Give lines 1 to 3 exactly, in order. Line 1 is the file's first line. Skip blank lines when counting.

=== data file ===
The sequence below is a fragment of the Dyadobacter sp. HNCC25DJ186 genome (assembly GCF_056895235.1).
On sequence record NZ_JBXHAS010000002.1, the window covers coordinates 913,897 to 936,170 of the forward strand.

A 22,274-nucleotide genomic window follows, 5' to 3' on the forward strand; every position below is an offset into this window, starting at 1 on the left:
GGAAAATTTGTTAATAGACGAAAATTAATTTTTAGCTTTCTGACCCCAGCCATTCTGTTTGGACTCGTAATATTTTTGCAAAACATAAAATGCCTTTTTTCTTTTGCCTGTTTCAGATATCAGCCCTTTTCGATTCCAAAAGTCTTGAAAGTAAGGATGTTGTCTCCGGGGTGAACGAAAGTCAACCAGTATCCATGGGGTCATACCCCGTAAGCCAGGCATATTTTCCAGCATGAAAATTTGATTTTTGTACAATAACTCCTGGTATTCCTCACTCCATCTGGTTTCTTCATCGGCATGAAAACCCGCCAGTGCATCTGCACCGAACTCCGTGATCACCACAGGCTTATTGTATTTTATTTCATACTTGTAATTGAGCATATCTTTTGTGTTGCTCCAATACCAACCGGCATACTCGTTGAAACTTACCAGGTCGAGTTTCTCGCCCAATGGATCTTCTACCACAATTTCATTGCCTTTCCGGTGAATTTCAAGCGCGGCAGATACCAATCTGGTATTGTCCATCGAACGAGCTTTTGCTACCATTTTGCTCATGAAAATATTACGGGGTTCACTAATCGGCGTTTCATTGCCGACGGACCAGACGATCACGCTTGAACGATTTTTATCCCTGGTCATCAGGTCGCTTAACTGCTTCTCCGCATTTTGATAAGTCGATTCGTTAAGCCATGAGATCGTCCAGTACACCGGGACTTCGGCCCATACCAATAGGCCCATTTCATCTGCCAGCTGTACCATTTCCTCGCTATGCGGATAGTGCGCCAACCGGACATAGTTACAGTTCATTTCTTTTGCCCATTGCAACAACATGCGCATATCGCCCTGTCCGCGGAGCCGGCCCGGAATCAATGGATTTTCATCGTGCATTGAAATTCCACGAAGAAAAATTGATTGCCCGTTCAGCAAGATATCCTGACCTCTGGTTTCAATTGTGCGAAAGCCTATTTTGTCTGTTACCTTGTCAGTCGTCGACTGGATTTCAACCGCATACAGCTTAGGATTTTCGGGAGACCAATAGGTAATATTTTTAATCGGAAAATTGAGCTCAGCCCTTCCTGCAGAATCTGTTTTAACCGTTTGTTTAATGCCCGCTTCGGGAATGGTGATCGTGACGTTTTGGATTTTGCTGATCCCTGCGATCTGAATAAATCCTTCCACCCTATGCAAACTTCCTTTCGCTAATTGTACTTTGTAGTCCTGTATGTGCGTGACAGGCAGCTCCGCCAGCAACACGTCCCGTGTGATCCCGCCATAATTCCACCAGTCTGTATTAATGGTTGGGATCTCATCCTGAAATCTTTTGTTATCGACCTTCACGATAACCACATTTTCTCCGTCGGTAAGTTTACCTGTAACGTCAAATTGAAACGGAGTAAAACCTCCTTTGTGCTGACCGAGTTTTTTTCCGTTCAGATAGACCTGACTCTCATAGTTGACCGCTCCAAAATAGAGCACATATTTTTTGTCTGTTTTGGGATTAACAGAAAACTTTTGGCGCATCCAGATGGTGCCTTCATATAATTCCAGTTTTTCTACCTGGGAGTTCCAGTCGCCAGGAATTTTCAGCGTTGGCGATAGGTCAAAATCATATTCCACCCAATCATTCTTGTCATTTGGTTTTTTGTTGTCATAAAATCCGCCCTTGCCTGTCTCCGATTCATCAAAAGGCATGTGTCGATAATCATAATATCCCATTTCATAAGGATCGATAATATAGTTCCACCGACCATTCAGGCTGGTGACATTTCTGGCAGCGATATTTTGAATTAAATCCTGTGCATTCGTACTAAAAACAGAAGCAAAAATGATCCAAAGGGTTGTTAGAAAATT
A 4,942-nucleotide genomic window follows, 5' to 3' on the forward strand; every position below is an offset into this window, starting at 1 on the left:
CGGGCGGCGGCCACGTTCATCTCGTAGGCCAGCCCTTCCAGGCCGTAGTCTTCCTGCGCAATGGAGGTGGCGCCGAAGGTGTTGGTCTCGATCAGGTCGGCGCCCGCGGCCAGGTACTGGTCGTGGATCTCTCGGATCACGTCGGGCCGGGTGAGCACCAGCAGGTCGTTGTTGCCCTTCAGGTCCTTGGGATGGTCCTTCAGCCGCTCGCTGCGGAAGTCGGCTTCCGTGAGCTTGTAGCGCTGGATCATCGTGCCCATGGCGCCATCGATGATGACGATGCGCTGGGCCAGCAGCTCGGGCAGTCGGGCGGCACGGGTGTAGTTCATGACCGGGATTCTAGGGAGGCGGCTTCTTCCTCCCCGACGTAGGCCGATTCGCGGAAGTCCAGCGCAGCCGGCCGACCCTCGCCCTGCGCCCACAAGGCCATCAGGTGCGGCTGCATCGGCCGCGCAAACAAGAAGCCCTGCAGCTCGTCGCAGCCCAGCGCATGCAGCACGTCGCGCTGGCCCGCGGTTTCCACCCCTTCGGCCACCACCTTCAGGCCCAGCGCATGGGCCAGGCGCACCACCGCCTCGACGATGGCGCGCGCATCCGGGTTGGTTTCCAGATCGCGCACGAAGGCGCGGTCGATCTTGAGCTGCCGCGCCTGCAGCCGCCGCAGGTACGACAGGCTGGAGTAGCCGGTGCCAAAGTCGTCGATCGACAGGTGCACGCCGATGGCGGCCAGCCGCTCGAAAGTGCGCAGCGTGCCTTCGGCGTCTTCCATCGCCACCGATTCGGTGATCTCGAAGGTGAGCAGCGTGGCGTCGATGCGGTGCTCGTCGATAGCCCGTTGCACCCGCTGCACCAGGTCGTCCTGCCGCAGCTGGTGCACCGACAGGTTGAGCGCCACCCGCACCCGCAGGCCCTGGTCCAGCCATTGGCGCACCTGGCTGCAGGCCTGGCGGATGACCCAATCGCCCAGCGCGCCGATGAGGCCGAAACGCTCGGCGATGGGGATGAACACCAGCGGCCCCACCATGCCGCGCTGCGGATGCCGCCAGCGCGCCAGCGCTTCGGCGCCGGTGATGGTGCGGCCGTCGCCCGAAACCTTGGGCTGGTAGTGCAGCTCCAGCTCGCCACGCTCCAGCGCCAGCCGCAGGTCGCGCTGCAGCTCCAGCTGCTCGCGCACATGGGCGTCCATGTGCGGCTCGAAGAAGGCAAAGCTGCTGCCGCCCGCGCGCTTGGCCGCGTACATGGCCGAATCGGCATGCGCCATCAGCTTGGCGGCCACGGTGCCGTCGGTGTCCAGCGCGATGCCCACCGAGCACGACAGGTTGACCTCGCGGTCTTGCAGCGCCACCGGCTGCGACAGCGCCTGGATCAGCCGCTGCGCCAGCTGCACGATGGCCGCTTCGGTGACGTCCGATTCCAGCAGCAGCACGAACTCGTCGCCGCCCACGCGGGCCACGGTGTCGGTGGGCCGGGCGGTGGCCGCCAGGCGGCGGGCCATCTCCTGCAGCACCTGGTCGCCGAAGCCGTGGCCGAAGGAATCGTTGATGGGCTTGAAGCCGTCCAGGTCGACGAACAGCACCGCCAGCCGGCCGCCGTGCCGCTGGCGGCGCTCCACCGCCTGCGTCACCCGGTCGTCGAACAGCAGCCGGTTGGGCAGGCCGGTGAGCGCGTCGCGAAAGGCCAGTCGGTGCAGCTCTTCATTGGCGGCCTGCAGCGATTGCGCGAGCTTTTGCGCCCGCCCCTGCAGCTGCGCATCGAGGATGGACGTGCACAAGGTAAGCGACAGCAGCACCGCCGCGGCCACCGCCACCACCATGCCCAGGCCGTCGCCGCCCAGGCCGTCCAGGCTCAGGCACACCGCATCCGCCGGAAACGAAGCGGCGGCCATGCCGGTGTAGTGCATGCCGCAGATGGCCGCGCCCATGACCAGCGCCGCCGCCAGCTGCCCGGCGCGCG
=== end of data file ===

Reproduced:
The sequence below is a fragment of the Dyadobacter sp. HNCC25DJ186 genome (assembly GCF_056895235.1).
On sequence record NZ_JBXHAS010000002.1, the window covers coordinates 913,897 to 936,170 of the forward strand.

A 22,274-nucleotide genomic window follows, 5' to 3' on the forward strand; every position below is an offset into this window, starting at 1 on the left: